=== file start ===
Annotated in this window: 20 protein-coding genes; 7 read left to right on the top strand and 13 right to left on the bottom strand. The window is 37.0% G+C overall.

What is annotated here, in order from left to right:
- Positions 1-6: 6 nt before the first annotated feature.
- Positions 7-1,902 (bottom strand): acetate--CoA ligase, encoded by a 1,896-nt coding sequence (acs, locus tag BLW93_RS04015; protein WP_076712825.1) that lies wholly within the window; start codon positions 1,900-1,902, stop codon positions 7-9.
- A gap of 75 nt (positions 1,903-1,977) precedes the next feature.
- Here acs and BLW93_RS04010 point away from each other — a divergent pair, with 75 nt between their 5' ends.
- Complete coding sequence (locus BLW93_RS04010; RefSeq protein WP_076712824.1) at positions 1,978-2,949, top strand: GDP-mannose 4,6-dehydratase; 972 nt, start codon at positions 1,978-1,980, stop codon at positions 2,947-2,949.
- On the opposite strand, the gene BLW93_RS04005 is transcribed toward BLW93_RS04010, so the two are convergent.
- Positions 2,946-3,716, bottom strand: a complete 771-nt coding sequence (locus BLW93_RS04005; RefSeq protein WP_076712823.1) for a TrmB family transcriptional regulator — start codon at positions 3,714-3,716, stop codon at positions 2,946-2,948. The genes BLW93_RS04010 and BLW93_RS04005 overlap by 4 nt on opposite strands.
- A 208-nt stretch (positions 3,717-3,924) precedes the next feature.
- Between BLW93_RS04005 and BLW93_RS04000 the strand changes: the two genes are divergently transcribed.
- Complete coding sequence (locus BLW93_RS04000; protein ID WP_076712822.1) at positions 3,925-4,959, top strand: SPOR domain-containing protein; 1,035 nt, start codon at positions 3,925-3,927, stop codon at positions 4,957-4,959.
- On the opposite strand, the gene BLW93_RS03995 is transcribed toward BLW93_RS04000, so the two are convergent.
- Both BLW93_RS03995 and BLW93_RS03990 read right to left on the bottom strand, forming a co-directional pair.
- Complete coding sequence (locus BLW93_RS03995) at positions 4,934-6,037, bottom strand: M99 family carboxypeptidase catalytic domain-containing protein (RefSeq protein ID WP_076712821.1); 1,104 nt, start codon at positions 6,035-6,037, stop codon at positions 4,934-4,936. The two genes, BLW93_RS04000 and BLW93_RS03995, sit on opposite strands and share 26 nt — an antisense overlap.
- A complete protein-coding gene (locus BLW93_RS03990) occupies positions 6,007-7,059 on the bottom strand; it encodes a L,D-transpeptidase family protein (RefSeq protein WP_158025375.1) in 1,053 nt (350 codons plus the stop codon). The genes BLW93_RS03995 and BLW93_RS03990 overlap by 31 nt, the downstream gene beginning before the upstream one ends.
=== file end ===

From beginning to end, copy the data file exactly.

Annotated in this window: 20 protein-coding genes; 7 read left to right on the top strand and 13 right to left on the bottom strand. The window is 37.0% G+C overall.

What is annotated here, in order from left to right:
- Positions 1-6: 6 nt before the first annotated feature.
- Positions 7-1,902 (bottom strand): acetate--CoA ligase, encoded by a 1,896-nt coding sequence (acs, locus tag BLW93_RS04015; protein WP_076712825.1) that lies wholly within the window; start codon positions 1,900-1,902, stop codon positions 7-9.
- A gap of 75 nt (positions 1,903-1,977) precedes the next feature.
- Here acs and BLW93_RS04010 point away from each other — a divergent pair, with 75 nt between their 5' ends.
- Complete coding sequence (locus BLW93_RS04010; RefSeq protein WP_076712824.1) at positions 1,978-2,949, top strand: GDP-mannose 4,6-dehydratase; 972 nt, start codon at positions 1,978-1,980, stop codon at positions 2,947-2,949.
- On the opposite strand, the gene BLW93_RS04005 is transcribed toward BLW93_RS04010, so the two are convergent.
- Positions 2,946-3,716, bottom strand: a complete 771-nt coding sequence (locus BLW93_RS04005; RefSeq protein WP_076712823.1) for a TrmB family transcriptional regulator — start codon at positions 3,714-3,716, stop codon at positions 2,946-2,948. The genes BLW93_RS04010 and BLW93_RS04005 overlap by 4 nt on opposite strands.
- A 208-nt stretch (positions 3,717-3,924) precedes the next feature.
- Between BLW93_RS04005 and BLW93_RS04000 the strand changes: the two genes are divergently transcribed.
- Complete coding sequence (locus BLW93_RS04000; protein ID WP_076712822.1) at positions 3,925-4,959, top strand: SPOR domain-containing protein; 1,035 nt, start codon at positions 3,925-3,927, stop codon at positions 4,957-4,959.
- On the opposite strand, the gene BLW93_RS03995 is transcribed toward BLW93_RS04000, so the two are convergent.
- Both BLW93_RS03995 and BLW93_RS03990 read right to left on the bottom strand, forming a co-directional pair.
- Complete coding sequence (locus BLW93_RS03995) at positions 4,934-6,037, bottom strand: M99 family carboxypeptidase catalytic domain-containing protein (RefSeq protein ID WP_076712821.1); 1,104 nt, start codon at positions 6,035-6,037, stop codon at positions 4,934-4,936. The two genes, BLW93_RS04000 and BLW93_RS03995, sit on opposite strands and share 26 nt — an antisense overlap.
- A complete protein-coding gene (locus BLW93_RS03990) occupies positions 6,007-7,059 on the bottom strand; it encodes a L,D-transpeptidase family protein (RefSeq protein WP_158025375.1) in 1,053 nt (350 codons plus the stop codon). The genes BLW93_RS03995 and BLW93_RS03990 overlap by 31 nt, the downstream gene beginning before the upstream one ends.